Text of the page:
The BHS has received disturbing evidence that horses have died from severe colic after swallowing so called "horse licks". The molasses blocks are designed to be put in a horse's stable, for horses to lick on an occasional basis. When eaten in quantity the molasses may impact food in the gut and cause a blockage.
The BHS is recommending that owners should only use these products when they are placed in a suitable container that cannot be opened by the horse. Ideally, there should be only a small area of the block accessible encouraging the horse to lick rather than bite and chew. Blocks should not be left loose in the feed manger or on the floor of the stable.
Kerstin Alford of the BHS Welfare Department said: "A horse that is fed a properly balanced diet, designed for the type of animal and the work it is doing, should not need supplements. However horse licks are useful in providing amusement for the stabled horse. As such it makes more sense to use them on an occasional basis, rather than all the time. They should always be placed in a suitable container. They are meant to be licked, not eaten, but unfortunately horses cannot read the instructions. The deaths of these horses is a tragedy for the owners concerned, and we are desperately anxious that the message gets out to horseowners so that this type of appalling accident does not happen to anyone else."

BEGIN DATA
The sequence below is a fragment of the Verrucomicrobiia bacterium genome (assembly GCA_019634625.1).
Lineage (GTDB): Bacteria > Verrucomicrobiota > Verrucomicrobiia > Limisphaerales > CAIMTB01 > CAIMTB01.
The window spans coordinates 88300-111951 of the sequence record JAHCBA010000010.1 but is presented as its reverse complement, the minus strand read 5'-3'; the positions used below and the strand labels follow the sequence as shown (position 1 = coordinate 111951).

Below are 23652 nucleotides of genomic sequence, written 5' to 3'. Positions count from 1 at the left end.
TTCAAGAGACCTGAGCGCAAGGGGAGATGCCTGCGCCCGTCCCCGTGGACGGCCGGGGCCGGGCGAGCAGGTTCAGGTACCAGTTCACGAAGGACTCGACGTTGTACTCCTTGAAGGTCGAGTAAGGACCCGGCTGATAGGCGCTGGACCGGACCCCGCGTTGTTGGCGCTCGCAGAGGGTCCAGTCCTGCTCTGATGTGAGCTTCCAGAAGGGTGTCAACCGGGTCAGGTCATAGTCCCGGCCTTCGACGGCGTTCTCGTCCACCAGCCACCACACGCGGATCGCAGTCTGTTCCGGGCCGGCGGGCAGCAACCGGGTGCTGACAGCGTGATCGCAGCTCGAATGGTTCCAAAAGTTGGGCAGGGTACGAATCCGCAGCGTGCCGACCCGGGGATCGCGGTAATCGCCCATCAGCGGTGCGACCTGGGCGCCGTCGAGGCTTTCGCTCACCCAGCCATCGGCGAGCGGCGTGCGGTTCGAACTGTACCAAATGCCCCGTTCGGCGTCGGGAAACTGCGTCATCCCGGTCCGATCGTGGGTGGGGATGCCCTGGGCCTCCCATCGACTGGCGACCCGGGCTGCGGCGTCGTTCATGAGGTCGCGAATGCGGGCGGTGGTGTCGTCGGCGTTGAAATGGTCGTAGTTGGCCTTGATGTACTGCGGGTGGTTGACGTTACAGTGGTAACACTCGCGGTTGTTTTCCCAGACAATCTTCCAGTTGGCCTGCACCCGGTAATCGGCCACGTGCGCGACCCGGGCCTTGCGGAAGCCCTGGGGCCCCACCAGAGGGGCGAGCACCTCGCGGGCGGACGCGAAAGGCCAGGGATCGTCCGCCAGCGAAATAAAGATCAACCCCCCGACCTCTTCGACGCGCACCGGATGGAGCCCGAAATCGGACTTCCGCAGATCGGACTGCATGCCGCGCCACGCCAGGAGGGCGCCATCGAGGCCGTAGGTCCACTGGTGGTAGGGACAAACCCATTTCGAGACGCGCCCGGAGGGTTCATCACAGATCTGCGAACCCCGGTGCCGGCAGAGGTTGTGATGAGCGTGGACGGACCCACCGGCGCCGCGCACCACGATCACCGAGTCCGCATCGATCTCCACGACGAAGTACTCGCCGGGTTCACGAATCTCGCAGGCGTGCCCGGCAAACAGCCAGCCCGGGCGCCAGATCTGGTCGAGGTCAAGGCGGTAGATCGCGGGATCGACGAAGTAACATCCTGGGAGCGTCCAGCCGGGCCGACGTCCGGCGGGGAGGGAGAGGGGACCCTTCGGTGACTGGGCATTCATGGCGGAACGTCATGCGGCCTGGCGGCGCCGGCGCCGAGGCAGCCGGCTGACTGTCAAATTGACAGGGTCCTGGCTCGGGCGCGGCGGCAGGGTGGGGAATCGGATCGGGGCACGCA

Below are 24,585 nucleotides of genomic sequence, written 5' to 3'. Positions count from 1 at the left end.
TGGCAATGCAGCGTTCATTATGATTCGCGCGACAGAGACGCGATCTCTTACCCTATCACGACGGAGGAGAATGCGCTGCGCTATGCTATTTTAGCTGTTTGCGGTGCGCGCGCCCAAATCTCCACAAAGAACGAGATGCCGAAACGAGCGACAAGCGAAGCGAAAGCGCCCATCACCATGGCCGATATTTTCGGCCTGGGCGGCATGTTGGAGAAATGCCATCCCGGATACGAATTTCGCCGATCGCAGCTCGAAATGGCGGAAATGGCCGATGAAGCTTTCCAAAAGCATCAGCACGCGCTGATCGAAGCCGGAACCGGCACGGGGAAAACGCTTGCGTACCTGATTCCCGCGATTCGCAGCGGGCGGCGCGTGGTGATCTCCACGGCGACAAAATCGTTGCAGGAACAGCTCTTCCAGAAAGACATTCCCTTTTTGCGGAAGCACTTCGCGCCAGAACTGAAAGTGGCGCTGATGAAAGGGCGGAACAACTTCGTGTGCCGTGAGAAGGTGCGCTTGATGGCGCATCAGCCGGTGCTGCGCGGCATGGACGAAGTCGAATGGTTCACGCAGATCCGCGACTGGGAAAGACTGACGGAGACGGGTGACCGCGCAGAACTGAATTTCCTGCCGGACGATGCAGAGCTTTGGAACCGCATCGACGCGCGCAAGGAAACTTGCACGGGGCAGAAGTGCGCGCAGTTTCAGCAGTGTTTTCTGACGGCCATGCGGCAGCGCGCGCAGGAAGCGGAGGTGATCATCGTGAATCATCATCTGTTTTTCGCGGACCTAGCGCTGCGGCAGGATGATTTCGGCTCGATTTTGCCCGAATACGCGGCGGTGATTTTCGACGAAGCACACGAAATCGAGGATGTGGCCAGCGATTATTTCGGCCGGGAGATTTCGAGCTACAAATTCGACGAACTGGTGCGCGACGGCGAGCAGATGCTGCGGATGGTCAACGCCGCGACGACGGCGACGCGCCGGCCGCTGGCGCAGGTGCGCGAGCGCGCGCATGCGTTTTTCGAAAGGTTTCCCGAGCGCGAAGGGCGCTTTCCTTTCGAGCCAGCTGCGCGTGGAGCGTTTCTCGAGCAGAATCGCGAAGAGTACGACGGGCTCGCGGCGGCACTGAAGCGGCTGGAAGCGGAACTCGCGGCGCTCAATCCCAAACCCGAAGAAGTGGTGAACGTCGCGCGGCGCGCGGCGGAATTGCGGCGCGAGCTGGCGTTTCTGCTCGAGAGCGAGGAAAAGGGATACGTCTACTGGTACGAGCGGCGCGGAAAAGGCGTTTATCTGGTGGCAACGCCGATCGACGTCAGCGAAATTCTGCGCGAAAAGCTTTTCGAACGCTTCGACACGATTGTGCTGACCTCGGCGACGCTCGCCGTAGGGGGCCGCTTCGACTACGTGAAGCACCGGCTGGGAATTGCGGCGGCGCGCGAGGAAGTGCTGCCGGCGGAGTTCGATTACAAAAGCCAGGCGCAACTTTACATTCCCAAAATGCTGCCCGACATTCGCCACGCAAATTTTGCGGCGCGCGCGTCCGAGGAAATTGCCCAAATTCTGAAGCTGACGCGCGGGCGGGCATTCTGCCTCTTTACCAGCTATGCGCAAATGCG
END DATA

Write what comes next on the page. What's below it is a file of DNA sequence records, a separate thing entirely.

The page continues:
"The British Horse Society would like to confirm that the severe colic caused from swallowing "horse licks" is not a reference to "Horslyx". Horslyx are designed to be fed with ad lib access and Caltech, the manufacturer, have a cooking process which ensures they can be consumed safely by the horse. Horslyx come in a suitable container which should prevent accidental ingestion."